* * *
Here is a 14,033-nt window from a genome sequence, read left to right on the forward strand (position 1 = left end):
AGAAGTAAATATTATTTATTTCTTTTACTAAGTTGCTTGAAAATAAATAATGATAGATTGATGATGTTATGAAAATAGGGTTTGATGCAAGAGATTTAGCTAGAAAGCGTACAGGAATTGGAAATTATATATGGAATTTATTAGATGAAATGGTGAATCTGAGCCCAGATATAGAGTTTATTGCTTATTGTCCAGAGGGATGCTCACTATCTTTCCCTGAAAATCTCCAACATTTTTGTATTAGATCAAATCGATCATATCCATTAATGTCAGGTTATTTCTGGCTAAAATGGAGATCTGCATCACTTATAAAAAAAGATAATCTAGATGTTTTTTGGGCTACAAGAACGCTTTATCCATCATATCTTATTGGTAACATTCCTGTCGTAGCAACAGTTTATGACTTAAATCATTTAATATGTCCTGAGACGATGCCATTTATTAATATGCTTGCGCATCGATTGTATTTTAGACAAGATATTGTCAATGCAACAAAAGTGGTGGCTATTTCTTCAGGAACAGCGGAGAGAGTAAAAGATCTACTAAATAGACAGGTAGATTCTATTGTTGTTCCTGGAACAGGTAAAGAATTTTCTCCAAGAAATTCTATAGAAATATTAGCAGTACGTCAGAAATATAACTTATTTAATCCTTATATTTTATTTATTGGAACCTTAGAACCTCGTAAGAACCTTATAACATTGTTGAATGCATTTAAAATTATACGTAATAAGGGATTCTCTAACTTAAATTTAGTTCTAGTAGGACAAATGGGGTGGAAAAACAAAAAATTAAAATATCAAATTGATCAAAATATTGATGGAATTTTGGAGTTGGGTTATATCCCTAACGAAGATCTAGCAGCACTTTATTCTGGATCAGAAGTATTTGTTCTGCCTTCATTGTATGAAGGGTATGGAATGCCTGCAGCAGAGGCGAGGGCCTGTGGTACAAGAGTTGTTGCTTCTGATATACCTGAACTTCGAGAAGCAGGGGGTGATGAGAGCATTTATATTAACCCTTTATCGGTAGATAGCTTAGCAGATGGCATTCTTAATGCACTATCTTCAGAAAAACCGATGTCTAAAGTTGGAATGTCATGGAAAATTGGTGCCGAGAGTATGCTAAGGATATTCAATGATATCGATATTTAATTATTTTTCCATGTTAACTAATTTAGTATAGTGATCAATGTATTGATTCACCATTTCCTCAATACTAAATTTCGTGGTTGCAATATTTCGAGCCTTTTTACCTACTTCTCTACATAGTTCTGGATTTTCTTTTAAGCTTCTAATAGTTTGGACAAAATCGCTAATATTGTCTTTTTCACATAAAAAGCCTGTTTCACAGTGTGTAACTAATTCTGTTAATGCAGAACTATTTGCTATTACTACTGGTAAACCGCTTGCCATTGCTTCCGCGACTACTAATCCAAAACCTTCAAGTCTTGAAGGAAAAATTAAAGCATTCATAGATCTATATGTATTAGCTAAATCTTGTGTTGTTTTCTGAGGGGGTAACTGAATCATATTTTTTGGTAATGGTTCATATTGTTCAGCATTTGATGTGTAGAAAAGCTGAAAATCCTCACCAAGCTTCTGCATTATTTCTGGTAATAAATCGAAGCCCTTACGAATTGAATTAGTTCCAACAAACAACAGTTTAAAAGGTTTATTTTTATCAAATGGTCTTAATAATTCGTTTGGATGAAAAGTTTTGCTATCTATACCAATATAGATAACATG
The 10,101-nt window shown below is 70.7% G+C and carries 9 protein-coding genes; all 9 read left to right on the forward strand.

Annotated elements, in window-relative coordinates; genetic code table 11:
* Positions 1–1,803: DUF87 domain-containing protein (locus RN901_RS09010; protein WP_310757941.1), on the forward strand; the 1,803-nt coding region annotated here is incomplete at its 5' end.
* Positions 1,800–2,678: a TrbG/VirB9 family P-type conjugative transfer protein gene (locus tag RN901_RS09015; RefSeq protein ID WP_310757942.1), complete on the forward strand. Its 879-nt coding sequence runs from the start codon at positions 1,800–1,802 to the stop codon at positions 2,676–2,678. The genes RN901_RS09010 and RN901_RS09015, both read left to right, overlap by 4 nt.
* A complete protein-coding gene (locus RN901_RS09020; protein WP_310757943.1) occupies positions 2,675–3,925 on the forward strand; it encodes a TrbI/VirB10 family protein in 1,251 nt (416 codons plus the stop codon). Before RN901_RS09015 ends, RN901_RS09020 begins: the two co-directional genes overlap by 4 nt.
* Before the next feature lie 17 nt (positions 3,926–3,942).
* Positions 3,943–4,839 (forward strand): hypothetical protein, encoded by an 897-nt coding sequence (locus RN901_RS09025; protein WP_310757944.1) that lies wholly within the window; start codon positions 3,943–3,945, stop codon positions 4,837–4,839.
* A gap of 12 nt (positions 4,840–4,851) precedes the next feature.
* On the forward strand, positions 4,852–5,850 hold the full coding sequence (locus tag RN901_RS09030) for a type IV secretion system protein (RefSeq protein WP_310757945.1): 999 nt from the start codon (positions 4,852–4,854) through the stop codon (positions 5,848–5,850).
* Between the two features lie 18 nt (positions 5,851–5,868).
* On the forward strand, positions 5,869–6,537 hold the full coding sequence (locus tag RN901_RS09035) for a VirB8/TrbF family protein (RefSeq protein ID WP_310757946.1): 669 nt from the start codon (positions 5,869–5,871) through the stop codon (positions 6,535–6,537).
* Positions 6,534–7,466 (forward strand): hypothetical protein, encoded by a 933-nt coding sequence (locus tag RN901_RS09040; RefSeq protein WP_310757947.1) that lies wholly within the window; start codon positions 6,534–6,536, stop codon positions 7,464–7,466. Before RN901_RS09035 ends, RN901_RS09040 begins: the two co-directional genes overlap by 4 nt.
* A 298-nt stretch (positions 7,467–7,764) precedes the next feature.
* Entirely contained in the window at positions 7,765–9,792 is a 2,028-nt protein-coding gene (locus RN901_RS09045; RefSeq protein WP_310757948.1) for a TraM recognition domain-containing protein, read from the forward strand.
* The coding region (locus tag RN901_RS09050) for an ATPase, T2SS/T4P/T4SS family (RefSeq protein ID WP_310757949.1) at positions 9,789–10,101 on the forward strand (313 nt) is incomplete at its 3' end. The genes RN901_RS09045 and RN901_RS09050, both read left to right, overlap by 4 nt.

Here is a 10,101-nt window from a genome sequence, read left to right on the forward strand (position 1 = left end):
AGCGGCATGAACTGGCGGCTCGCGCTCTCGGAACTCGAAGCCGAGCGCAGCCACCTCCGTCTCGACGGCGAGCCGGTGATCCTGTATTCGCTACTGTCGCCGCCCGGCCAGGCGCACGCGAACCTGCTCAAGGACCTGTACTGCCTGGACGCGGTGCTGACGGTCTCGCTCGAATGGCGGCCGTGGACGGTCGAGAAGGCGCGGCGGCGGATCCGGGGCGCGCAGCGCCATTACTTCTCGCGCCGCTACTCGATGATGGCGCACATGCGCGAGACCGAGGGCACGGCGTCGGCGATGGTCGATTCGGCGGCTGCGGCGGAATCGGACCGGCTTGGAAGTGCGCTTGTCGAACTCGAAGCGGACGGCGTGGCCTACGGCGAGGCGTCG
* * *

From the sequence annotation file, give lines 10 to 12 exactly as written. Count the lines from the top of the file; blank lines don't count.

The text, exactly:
* A gap of 12 nt (positions 4,840–4,851) precedes the next feature.
* On the forward strand, positions 4,852–5,850 hold the full coding sequence (locus tag RN901_RS09030) for a type IV secretion system protein (RefSeq protein WP_310757945.1): 999 nt from the start codon (positions 4,852–4,854) through the stop codon (positions 5,848–5,850).
* Between the two features lie 18 nt (positions 5,851–5,868).